The OUYA could change the gaming scene. The low price Android gaming set-top box has the makings of something great. But as the old saying goes, content is king and without killer titles, the OUYA will have a hard time attracting consumers and developers alike. Enter OnLive.
The two companies took to the interwebs this morning to announce OnLive will ship with OUYA. This means the little Android device will have access to first-run traditional gaming titles at launch. OnLive’s library currently includes Assassins Creed Revelations, L.A. Noire, The Darkness II and a ton more. Having access to this deep library will likely give the OUYA’s creators a bit more time to court Android devs to make exclusive titles for their new gaming device.
“OUYA is rethinking the console business, making waves by using standard technology to make gaming for your living room accessible, affordable and more innovative than ever,” wrote OnLive’s general manager Bruce Grove this morning on the company’s blog. “In OnLive’s case, we pioneered a groundbreaking, cloud-based system that instantly delivers games to any device on demand.”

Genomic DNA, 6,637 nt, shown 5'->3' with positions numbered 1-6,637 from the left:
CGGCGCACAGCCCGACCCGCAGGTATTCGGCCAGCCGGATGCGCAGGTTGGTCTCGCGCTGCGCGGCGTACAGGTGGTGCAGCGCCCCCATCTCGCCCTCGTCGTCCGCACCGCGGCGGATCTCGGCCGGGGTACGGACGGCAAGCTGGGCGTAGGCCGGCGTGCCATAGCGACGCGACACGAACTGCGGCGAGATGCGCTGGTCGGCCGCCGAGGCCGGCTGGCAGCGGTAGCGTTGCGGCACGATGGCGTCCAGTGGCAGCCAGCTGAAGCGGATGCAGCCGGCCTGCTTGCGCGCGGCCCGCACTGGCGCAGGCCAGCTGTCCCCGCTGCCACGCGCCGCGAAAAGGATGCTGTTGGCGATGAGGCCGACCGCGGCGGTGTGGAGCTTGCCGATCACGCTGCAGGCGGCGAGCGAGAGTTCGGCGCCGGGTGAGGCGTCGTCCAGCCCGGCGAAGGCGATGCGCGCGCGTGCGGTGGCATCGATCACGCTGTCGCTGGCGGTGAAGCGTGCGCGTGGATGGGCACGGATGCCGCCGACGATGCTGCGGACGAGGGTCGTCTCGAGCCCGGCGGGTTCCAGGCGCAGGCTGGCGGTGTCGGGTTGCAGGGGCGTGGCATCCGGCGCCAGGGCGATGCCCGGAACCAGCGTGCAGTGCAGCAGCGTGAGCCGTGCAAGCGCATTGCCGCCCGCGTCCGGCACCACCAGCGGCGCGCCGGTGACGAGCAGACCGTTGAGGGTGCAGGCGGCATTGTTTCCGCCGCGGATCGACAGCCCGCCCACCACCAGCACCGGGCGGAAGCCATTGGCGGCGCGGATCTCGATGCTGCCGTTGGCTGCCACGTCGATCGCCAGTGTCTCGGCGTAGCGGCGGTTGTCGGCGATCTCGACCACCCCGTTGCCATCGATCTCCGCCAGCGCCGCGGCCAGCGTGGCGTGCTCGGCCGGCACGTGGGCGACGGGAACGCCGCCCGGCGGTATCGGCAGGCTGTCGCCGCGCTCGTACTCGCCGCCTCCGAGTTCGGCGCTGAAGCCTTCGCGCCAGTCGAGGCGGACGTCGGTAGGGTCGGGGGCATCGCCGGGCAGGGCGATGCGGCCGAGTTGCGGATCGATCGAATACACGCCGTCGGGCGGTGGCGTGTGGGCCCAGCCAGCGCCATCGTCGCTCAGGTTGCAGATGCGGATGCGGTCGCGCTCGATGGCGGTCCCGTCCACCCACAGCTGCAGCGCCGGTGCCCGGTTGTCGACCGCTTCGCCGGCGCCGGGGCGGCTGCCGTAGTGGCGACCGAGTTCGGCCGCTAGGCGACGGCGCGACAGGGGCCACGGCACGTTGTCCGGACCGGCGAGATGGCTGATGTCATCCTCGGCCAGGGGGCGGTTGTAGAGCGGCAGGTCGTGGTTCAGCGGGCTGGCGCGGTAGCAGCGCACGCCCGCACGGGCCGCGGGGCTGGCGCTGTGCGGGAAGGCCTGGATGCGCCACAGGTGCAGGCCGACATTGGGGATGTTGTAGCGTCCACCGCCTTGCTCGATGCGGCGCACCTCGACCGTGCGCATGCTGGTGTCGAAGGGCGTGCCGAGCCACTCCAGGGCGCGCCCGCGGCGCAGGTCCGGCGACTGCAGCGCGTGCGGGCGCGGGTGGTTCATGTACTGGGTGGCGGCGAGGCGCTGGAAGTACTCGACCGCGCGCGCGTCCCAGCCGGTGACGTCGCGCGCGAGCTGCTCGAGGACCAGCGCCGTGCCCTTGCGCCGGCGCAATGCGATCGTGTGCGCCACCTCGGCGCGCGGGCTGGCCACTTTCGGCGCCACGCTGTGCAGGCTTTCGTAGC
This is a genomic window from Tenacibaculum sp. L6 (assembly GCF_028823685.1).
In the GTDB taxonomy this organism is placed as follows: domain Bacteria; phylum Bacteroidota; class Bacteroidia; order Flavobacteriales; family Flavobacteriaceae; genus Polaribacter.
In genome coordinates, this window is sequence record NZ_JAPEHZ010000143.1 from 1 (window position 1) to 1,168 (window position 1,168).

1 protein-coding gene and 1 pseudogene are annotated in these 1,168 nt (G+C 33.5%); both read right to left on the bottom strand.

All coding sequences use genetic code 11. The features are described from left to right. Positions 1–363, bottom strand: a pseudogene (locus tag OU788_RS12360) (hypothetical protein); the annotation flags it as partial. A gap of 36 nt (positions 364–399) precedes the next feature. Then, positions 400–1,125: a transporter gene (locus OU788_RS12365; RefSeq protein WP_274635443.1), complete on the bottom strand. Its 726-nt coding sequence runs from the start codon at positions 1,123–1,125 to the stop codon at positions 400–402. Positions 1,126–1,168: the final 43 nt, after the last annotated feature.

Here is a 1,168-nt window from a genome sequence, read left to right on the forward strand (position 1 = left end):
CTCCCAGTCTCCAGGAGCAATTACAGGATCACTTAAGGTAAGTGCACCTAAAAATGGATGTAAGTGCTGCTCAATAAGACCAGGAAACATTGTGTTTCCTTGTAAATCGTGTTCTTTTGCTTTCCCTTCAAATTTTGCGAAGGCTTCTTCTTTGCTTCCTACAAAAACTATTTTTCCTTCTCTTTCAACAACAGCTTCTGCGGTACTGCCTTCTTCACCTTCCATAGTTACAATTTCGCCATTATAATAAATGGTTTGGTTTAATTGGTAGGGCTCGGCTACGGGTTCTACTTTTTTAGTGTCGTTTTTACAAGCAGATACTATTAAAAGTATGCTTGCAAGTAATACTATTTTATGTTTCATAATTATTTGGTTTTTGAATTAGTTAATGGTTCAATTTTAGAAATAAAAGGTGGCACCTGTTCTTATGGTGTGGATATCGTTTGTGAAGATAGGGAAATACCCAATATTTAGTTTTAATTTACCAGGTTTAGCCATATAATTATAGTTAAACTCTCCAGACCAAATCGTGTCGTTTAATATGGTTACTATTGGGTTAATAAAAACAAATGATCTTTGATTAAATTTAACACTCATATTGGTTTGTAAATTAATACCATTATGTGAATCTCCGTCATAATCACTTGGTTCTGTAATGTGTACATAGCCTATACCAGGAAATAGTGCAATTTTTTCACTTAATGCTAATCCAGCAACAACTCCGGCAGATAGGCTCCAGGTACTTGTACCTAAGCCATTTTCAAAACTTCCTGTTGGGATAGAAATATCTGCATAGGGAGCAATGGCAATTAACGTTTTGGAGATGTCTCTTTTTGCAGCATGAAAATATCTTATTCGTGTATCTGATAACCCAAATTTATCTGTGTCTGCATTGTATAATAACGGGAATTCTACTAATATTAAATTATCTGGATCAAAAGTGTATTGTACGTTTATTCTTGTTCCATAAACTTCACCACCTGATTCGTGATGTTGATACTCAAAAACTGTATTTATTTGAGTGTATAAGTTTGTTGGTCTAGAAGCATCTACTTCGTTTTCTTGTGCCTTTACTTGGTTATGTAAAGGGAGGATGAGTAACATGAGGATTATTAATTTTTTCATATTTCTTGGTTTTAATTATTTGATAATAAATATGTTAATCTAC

Along with announcing OnLive, OUYA also revealed the latest design of its gaming controller. Don’t worry about the colored buttons, the company noted on its Kickstarter page that they’re just placeholders. “We won’t leave out colorblind gamers. :)”, they said.
OUYA is the latest Kickstarter superstar. With 5.5M in preorders on Kickstarter and 12 days to go, the device is exciting gamers and developers alike by bringing Android gaming to the living room. The company behind the product aims to bring it to market at just $99, a relative bargain in the space with the Xbox 360 and PS3 retailing for $199 and $249, respectively. Since the device is powered by a quad-core Tegra 3 SoC, the device should be able to produce quality graphics, too. However, in order to be successful, the OUYA needs killer games, which is something OnLive can provide in large quantities at launch.
This is has been a good week for OnLive. Just days ago the gaming company helped the $99 Vizio Co-Star Google TV device sell out in just 12 hours. OnLive, and with that, alternative gaming systems in general, has had a hard time breaking consumers away from the big three gaming companies, but it seems, at least after this week, that times could be changing.